The size of each tanned leather sample was about 20 g. with a thickness of 2 to 3 mm. The samples were both received and stored wet until their treatment and evaluation. Table 6 summarizes the examples.
TABLE 6__________________________________________________________________________Treatment of Various Types of LeatherConditionsType Properties of treated leatherEx. FC leather % Grain side Suede sideNo. used useda SOF OR WR SR OR WR SR P__________________________________________________________________________41 1 A 2.1 3 70/30 80 4 70/30 80 142 1 B 2.2 3 80/20 50 4 60/40 80 243 1 C 1.6 3 70/30 80 3 70/30 80 244 1 D 1.0 3 80/20 4 60/4045 1 E 1.5 0 100/0 70 0 80/20 80 146 1 F 1.6 3 70/30 3 70/30 80 147 10 A 2.0 3 80/20 70 5 30/70 90 148 10 B 2.3 3 80/20 70 5 40/60 80 249 10 C 1.6 5 40/60 100 4 50/50 100 150 10 D 1.0 1 90/10 5 60/4051 10 E 1.6 0 100/0 80 3 70/30 90 252 10 F 1.5 5 60/40 5 30/70 80 2__________________________________________________________________________ a The indicated letter of leather used corresponds to that described in Table 5.
As shown by Table 6, the water and oil repellency properties were generally good except for the grain side of the pigskin (leather E, Examples 45 and 51) in this series of examples.
A number of samples of chrome-tanned leather (Type A in Table 5) were treated with blends of fluorochemicals (FC) denoted by formula numbers 1 and 10 of Table 1, and, for comparison, such leather was treated with just one of these fluorochemicals. The neutralizer used was a mixture of ammonium sulfate and sodium bicarbonate, the dye used was "Dermabrown" RB (a brown acid dye), the fatliquors used were "Coripol" DXF and "Coripol" BZN, and the treatment steps and sequence were those of Table 2 except that the retanning step c was omitted. Properties of the resulting treated leather samples were determined as in the previous examples, along with the water absorption (WA) of the treated samples. The water absorption was determined on a "Bally" penetrometer, Model 5022, (a dynamic testing machine for shoe leather uppers). The WA values represent the increase in weight of the treated samples after 3 hrs. of repeated flexing of the samples during immersion of the grain side in water. The lower the value is, the greater the water repellency of the treated sample. Results are summarized in Table 7.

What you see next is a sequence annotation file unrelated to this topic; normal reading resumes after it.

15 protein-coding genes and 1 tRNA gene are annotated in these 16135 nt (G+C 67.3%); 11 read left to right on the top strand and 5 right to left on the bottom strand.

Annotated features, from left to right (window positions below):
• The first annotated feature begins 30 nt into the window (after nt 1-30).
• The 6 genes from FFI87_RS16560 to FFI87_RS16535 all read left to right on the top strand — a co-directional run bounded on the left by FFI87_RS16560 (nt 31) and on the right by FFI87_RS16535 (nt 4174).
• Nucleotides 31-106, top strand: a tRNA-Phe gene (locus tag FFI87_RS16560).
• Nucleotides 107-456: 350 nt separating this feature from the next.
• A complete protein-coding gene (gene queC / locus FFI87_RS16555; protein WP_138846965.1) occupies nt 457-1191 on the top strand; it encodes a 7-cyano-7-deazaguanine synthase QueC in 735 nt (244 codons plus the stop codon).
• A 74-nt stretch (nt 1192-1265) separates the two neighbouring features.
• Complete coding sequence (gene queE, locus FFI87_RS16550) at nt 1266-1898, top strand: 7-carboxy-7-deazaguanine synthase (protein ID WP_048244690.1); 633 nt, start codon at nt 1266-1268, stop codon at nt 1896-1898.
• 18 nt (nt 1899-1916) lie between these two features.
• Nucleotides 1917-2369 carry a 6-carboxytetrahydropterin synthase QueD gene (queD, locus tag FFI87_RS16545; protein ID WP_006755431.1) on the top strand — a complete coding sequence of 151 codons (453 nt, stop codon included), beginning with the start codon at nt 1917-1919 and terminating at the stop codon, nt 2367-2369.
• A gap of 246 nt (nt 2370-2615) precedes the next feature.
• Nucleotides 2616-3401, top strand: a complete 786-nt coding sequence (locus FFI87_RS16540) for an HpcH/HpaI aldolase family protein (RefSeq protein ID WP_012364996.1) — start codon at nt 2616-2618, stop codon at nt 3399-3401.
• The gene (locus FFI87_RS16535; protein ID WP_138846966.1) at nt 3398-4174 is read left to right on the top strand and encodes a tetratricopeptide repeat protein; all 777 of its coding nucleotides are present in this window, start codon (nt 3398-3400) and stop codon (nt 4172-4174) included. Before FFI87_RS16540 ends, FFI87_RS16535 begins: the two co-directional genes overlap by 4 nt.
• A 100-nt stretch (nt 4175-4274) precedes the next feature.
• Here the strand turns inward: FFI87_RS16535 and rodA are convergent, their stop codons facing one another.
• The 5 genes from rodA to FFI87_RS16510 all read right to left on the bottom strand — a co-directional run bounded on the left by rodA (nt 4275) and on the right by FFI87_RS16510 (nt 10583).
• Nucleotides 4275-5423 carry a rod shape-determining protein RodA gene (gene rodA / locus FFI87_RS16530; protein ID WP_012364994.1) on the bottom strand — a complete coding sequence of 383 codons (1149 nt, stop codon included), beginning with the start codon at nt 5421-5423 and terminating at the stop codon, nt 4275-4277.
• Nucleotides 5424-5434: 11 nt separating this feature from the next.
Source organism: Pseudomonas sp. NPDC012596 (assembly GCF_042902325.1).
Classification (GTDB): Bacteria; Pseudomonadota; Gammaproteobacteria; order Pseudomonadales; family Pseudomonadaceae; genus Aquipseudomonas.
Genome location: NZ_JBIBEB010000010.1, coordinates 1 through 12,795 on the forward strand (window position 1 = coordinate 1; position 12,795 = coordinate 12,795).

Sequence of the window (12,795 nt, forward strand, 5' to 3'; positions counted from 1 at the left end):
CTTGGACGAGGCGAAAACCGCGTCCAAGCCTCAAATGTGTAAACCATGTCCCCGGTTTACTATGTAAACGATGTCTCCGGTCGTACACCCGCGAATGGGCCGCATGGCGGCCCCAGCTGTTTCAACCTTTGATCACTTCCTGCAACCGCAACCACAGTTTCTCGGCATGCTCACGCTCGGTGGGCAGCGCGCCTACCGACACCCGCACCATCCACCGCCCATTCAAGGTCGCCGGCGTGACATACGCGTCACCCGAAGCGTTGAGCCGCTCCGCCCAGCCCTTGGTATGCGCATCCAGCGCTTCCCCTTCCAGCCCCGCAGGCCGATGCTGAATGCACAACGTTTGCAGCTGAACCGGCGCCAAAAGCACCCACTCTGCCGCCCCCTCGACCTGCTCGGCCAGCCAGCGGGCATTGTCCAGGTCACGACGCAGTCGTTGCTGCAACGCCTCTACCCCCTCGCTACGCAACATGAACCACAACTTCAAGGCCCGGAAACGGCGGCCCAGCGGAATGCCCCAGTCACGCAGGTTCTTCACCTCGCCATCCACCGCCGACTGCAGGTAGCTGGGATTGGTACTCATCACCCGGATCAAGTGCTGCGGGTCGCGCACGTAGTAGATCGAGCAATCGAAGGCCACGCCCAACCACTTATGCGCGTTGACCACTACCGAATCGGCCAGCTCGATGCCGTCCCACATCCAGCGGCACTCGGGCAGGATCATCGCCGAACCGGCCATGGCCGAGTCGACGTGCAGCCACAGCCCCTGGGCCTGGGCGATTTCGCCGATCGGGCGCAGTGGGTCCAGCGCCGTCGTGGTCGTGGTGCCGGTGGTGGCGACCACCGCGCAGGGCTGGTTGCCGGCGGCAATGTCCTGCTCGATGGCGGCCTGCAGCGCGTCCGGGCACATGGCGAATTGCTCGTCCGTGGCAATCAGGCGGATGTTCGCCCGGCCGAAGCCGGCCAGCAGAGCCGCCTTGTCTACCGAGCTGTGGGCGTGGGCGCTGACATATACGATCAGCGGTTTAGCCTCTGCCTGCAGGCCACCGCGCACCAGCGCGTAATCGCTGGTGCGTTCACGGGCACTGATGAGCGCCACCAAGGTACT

TABLE 7__________________________________________________________________________Relativeamount (parts) Properties of treated samplesEx. of FC used Grain side Suede sideNo. FC-1 FC-10 OR WR SR WA OR WR SR P__________________________________________________________________________53 100 0 3 80/20 50 61.0% 3 80/20 70 254 75 25 3 80/20 70 48.4 4 70/30 80 255 50 50 3 70/30 70 51.4 5 60/40 80 256 25 75 3 70/30 80 17.2 5 60/40 90 357 0 100 3 70/30 80 16.6 5 40/60 90 2__________________________________________________________________________
The data of Table 7 show generally good overall properties were obtained, and that for some particularly desired properties, a mixture of the fluorochemicals may be used rather than a single fluorochemical.
Following the general procedure of Examples 18-40, samples of sheepskin (wool-on), Type F of Table 3, were treated with two fluorochemicals of this invention, viz., those of formulas 1 and 10 of Table 1, the amounts of each deposited on the sheepskin being 1 wt% of the treated sample. These examples and results are shown in Table 8.
TABLE 8______________________________________Treatment of Sheepskin (Wool-on)Properties of treated samplesSuede side Before After WoolEx. FC abrasiona abrasiona sideNo. used OR WR OR WR SR OR WR______________________________________58 1 3 90/10 3 50/50 80 1 70/3059 10 4 50/50 5 40/60 80 4 70/30______________________________________ a Values given were obtained by rubbing the treated side with a "Scotchbrite" scouring pad for about 1 minute before measuring the indicated property.
The data of Table 8 show that desirable oil and water repellency can be obtained on sheepskin (with wool on) even at low fluorochemical levels.
Various modifications and alterations of this invention will be apparent to those skilled in the art without departing from the scope and spirit of this invention.
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|US5098446 *||Oct 13, 1989||Mar 24, 1992||Minnesota Mining And Manufacturing Company||Use of fluorochemicals in leather manufacture|
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|U.S. Classification||8/94.10R, 560/25, 8/94.15|
|May 13, 1986||CC||Certificate of correction|
|Apr 3, 1989||FPAY||Fee payment|
Year of fee payment: 4
|Jun 23, 1993||FPAY||Fee payment|
Year of fee payment: 8
|Jun 25, 1997||FPAY||Fee payment|
Year of fee payment: 12